One of the employees let me know that I was the first African American to hold the position, and they explained that after I was selected, and before I started, my predecessor and another member of the District looked up a photo of me online and placed it on the window inside of his office along with a picture of a ghost that was placed over my head. 

For those that don’t know, one of the derogatory terms that is used to refer to African Americans is: spook. 

Once the employee speaking with me had seen it, they went to the Equal Employment Opportunity office at the time and asked for an investigation. In a reply to EEO, my predecessor indicated that the ghost was a leftover Halloween decoration and was unrelated to my picture. There was one slight problem with that explanation, which is that I started that position in April so there was no reason for a Halloween decoration to still be up. 

While my predecessor retired, I still chose to work with the other individual who was responsible knowing what they did. I believe that individual eventually came to think very highly of me and my knowledge and abilities and recently reached out to congratulate me on my current position. 

For me, inspiring change is about being who people don’t believe you can be in a positive way and proving their stereotypes wrong so that maybe they are more likely to give the next person a chance. I share this story because I think it is important for others to know that being a “first,” is not always an easy journey.  

Beyond the scope of BHM, there is a lesson to be had from Lambert and her decisions to become who she is today. 

“There is a weight and responsibility that comes with being the first—or the only one of anything—whether you want it or not,” said Lambert. “There's a tendency for people to look at someone who is different than the norm and what such observed individuals do becomes the standard for what other such individuals are believed to do.”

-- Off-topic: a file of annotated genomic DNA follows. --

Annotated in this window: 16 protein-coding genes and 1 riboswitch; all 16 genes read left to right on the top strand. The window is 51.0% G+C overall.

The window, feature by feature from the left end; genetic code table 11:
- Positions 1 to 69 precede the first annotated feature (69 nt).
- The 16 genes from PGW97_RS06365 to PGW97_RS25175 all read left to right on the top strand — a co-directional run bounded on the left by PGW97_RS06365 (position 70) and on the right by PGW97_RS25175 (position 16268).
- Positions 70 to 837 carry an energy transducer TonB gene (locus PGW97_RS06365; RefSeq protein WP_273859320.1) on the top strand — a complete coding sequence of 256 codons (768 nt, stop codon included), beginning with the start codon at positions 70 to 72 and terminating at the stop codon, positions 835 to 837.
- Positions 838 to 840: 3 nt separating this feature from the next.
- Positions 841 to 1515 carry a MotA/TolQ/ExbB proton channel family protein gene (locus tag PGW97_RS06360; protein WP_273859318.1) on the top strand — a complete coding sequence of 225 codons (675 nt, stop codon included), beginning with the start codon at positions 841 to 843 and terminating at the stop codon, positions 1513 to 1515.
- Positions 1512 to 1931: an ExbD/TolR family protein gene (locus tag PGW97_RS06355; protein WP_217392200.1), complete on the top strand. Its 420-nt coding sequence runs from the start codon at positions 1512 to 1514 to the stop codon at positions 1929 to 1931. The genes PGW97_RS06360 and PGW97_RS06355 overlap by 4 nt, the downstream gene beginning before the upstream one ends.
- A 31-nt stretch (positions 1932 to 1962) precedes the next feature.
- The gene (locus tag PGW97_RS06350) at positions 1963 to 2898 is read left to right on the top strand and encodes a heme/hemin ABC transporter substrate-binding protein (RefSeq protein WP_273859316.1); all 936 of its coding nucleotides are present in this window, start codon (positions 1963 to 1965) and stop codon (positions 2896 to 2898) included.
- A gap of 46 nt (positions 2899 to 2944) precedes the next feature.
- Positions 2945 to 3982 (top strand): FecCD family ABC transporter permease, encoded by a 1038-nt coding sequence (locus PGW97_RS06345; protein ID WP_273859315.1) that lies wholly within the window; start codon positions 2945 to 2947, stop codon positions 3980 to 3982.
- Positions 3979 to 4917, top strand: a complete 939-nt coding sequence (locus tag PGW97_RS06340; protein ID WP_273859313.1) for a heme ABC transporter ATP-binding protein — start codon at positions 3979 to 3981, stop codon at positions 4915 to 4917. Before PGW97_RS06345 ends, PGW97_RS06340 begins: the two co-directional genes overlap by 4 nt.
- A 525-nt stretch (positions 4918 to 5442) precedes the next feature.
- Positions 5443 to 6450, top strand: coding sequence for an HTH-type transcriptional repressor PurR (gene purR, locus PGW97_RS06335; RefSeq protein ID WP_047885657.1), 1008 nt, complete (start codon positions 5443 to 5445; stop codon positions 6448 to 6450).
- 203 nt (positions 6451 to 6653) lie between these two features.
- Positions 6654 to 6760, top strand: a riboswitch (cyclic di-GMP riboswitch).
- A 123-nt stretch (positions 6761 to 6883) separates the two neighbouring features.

“When you look to ‘the first woman’ and she happens to not perform up to standards, I believe there's a tendency that decision makers are less likely to choose a woman again for that position. I believe it's the same for African Americans, and so—with that—there’s a significant responsibility, accountability and sentiments of: I don't want to mess this up for future generations.” 

To counter these preconceptions, Lambert advises those who wish to follow her footsteps to inspire change within their career and to pave their own way.  

“I would say find your own journey, because the sacrifices that I've made may not be what others are willing to make,” said Lambert. “I think that you need to determine where you want to be and put in the work to get there and not expect anybody to give you anything.” 

“And then, once you get there, make sure to reach back,” she said. “That's what I do. Reach back—reach back to others who are trying to come up the ladder. It's not just about getting to the top of the ladder. And when I say others, I mean all others. I'm not just talking about women or just African Americans. Reach back to other people to help them.” 

Lambert currently has three mentees. One of whom is Tyean Jackson Billie who joined the SES ranks in 2021 after 16 years at the Social Security Administration where Lambert worked from 2015 to 2021. 

“Mrs. Lambert’s mentorship taught me to embrace change and challenges especially on roads less travelled,” said Billie, Office of Systems deputy associate commissioner at the Social Security Administration. “She constantly dared me to seek understanding and look at opposing ideals and perspectives. Furthermore, she taught me to use opposing ideals and perspectives as a learning experience and not to avoid them.”